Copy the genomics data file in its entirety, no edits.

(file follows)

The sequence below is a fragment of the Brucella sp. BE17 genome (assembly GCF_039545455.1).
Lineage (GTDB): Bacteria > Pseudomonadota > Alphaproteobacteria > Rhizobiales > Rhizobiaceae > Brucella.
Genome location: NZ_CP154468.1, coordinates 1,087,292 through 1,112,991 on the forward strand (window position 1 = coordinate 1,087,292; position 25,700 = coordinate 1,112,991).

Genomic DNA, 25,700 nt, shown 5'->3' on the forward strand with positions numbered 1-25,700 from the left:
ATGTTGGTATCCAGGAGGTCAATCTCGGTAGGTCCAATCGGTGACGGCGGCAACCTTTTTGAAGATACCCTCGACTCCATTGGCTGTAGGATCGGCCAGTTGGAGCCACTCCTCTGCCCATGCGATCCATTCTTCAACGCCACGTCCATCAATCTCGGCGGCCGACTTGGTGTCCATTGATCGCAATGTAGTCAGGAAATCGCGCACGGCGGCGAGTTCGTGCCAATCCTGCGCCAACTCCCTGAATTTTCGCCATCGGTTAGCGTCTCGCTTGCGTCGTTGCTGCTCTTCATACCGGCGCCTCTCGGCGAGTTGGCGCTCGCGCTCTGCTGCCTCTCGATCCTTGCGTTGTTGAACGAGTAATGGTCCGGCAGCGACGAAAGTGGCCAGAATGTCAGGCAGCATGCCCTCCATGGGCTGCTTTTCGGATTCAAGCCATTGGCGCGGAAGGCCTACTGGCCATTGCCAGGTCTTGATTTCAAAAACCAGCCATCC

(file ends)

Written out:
The sequence below is a fragment of the Brucella sp. BE17 genome (assembly GCF_039545455.1).
Lineage (GTDB): Bacteria > Pseudomonadota > Alphaproteobacteria > Rhizobiales > Rhizobiaceae > Brucella.
Genome location: NZ_CP154468.1, coordinates 1,087,292 through 1,112,991 on the forward strand (window position 1 = coordinate 1,087,292; position 25,700 = coordinate 1,112,991).

Genomic DNA, 25,700 nt, shown 5'->3' on the forward strand with positions numbered 1-25,700 from the left:
ATGTTGGTATCCAGGAGGTCAATCTCGGTAGGTCCAATCGGTGACGGCGGCAACCTTTTTGAAGATACCCTCGACTCCATTGGCTGTAGGATCGGCCAGTTGGAGCCACTCCTCTGCCCATGCGATCCATTCTTCAACGCCACGTCCATCAATCTCGGCGGCCGACTTGGTGTCCATTGATCGCAATGTAGTCAGGAAATCGCGCACGGCGGCGAGTTCGTGCCAATCCTGCGCCAACTCCCTGAATTTTCGCCATCGGTTAGCGTCTCGCTTGCGTCGTTGCTGCTCTTCATACCGGCGCCTCTCGGCGAGTTGGCGCTCGCGCTCTGCTGCCTCTCGATCCTTGCGTTGTTGAACGAGTAATGGTCCGGCAGCGACGAAAGTGGCCAGAATGTCAGGCAGCATGCCCTCCATGGGCTGCTTTTCGGATTCAAGCCATTGGCGCGGAAGGCCTACTGGCCATTGCCAGGTCTTGATTTCAAAAACCAGCCATCC